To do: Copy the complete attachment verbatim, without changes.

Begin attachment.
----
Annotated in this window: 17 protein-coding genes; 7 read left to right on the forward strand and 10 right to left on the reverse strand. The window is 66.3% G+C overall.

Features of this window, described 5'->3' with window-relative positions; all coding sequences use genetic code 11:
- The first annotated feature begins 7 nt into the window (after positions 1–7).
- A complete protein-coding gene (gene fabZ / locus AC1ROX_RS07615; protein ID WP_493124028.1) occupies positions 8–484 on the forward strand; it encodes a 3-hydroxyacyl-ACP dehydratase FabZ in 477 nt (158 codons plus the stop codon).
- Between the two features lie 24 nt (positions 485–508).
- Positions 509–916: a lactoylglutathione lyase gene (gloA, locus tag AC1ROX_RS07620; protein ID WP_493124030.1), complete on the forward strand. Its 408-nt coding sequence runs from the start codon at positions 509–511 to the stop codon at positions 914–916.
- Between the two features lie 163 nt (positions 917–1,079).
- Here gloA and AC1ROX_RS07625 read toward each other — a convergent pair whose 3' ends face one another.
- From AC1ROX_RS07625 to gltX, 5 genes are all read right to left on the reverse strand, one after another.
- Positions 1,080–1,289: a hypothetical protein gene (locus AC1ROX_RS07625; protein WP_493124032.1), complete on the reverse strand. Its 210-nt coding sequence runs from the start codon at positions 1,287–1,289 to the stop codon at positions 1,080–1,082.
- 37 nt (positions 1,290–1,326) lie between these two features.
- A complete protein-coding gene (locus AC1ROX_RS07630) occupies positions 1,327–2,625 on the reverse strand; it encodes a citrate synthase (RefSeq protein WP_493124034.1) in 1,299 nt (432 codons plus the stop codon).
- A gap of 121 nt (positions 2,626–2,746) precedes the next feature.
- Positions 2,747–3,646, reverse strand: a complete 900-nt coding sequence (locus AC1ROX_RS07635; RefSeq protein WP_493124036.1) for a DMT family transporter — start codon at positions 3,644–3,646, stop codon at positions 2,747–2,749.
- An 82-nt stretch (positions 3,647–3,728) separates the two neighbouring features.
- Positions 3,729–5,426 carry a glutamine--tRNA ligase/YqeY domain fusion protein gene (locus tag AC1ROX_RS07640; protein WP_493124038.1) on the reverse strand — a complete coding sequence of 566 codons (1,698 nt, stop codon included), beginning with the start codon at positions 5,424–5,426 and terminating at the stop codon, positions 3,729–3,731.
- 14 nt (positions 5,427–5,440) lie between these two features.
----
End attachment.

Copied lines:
Annotated in this window: 17 protein-coding genes; 7 read left to right on the forward strand and 10 right to left on the reverse strand. The window is 66.3% G+C overall.

Features of this window, described 5'->3' with window-relative positions; all coding sequences use genetic code 11:
- The first annotated feature begins 7 nt into the window (after positions 1–7).
- A complete protein-coding gene (gene fabZ / locus AC1ROX_RS07615; protein ID WP_493124028.1) occupies positions 8–484 on the forward strand; it encodes a 3-hydroxyacyl-ACP dehydratase FabZ in 477 nt (158 codons plus the stop codon).
- Between the two features lie 24 nt (positions 485–508).
- Positions 509–916: a lactoylglutathione lyase gene (gloA, locus tag AC1ROX_RS07620; protein ID WP_493124030.1), complete on the forward strand. Its 408-nt coding sequence runs from the start codon at positions 509–511 to the stop codon at positions 914–916.
- Between the two features lie 163 nt (positions 917–1,079).
- Here gloA and AC1ROX_RS07625 read toward each other — a convergent pair whose 3' ends face one another.
- From AC1ROX_RS07625 to gltX, 5 genes are all read right to left on the reverse strand, one after another.
- Positions 1,080–1,289: a hypothetical protein gene (locus AC1ROX_RS07625; protein WP_493124032.1), complete on the reverse strand. Its 210-nt coding sequence runs from the start codon at positions 1,287–1,289 to the stop codon at positions 1,080–1,082.
- 37 nt (positions 1,290–1,326) lie between these two features.
- A complete protein-coding gene (locus AC1ROX_RS07630) occupies positions 1,327–2,625 on the reverse strand; it encodes a citrate synthase (RefSeq protein WP_493124034.1) in 1,299 nt (432 codons plus the stop codon).
- A gap of 121 nt (positions 2,626–2,746) precedes the next feature.
- Positions 2,747–3,646, reverse strand: a complete 900-nt coding sequence (locus AC1ROX_RS07635; RefSeq protein WP_493124036.1) for a DMT family transporter — start codon at positions 3,644–3,646, stop codon at positions 2,747–2,749.
- An 82-nt stretch (positions 3,647–3,728) separates the two neighbouring features.
- Positions 3,729–5,426 carry a glutamine--tRNA ligase/YqeY domain fusion protein gene (locus tag AC1ROX_RS07640; protein WP_493124038.1) on the reverse strand — a complete coding sequence of 566 codons (1,698 nt, stop codon included), beginning with the start codon at positions 5,424–5,426 and terminating at the stop codon, positions 3,729–3,731.
- 14 nt (positions 5,427–5,440) lie between these two features.